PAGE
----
… is from page 119 of Gerald P. O’Driscoll’s superb 1977 paper “Spontaneous Order and the Coordination of Economic Activities,” as this paper is reprinted in New Directions in Austrian Economics (Louis M. Spadaro, ed., 1978):
The institutional setting and the allocation mechanism matter in economics precisely because behavior in a changing world is not automatically coordinated. Laws and institutions have a significant impact on human behavior precisely because some facilitate and some inhibit the flow of information that is necessary for adaptation in a changing world. This realization is certainly contained in The Wealth of Nations – Smith’s emphasis on the importance of these matters suffuses that work.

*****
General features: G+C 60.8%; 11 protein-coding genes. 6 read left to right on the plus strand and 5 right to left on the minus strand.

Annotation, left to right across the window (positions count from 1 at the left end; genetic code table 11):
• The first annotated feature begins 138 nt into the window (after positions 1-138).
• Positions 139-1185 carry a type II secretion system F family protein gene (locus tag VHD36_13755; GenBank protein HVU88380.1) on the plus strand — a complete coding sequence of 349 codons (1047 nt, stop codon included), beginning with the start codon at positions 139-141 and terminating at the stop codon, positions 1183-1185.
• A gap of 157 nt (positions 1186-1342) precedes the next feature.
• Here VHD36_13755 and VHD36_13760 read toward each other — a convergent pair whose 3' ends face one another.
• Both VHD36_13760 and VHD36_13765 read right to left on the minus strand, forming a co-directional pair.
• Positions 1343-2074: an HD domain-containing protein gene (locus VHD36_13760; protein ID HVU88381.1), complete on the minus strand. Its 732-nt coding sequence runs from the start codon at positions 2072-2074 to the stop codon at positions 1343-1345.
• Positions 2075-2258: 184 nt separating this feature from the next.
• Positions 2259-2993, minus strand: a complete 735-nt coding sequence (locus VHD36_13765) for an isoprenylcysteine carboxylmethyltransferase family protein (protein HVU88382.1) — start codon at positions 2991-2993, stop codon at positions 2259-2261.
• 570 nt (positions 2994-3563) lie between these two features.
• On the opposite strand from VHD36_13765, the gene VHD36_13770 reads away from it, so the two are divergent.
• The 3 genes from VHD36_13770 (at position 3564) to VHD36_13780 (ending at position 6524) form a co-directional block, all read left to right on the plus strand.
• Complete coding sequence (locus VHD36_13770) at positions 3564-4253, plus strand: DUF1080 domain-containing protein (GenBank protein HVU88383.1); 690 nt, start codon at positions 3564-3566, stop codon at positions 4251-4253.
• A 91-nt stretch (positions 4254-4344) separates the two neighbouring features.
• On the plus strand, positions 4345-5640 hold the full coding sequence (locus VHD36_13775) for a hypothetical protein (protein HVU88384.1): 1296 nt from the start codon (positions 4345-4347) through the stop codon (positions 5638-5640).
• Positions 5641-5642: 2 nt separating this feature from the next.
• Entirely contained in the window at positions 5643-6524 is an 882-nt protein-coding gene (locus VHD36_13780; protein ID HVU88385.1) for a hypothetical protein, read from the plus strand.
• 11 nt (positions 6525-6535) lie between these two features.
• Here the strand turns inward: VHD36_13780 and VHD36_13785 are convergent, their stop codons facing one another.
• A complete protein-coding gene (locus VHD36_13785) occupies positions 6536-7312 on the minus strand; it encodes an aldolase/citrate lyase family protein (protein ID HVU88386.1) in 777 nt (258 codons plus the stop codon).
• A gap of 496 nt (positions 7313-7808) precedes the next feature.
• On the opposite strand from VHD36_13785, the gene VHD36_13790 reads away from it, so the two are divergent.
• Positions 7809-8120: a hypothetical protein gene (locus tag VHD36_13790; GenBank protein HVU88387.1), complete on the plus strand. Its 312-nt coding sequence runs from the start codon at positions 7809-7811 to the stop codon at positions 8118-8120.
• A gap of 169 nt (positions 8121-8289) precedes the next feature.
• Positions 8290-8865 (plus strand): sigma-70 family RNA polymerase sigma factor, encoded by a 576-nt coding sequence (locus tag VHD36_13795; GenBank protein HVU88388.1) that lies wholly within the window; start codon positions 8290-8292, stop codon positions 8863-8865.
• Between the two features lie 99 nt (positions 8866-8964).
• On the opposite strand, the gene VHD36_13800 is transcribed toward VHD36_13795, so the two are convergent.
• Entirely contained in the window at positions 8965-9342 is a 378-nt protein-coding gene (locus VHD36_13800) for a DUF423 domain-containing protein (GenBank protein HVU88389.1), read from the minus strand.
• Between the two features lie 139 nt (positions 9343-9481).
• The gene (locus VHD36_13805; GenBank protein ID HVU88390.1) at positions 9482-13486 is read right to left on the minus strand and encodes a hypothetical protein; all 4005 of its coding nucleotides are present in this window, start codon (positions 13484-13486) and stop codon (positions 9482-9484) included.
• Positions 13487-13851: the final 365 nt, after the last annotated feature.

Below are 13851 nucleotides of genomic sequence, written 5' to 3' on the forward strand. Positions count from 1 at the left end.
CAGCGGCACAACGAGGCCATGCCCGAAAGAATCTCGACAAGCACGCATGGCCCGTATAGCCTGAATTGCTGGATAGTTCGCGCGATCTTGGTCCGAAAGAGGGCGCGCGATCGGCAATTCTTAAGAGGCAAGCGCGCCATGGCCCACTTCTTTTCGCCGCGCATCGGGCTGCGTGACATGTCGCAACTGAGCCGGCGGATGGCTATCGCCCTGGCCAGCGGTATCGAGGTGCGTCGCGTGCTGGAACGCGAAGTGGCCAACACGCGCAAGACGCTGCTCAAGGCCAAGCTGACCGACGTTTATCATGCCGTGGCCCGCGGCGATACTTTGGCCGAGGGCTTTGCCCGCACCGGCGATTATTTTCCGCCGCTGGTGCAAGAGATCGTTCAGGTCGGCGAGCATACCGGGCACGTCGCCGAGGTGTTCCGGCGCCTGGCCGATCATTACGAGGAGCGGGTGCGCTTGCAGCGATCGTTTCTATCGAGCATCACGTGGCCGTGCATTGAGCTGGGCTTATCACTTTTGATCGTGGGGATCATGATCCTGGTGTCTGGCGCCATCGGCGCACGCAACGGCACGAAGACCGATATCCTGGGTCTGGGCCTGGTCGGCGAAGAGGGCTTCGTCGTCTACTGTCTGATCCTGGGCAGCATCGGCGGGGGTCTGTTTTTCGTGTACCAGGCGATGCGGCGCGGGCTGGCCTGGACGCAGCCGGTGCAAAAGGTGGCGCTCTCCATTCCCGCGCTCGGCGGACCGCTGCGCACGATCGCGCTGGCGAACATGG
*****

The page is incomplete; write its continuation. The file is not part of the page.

And so persons who advocate industrial policy are among those people who, in effect, advocate obstructing the flow in information that individuals must receive and act upon if they are to adapt as well as is humanly possible to the changing preferences of their fellow human beings as well as to changing technologies and events in nature. Industrial-policy advocates – yet to explain how government officials will acquire the information necessary to out-perform the market at allocating resources in ways that promote the long-run welfare of the masses – apparently believe in miracles.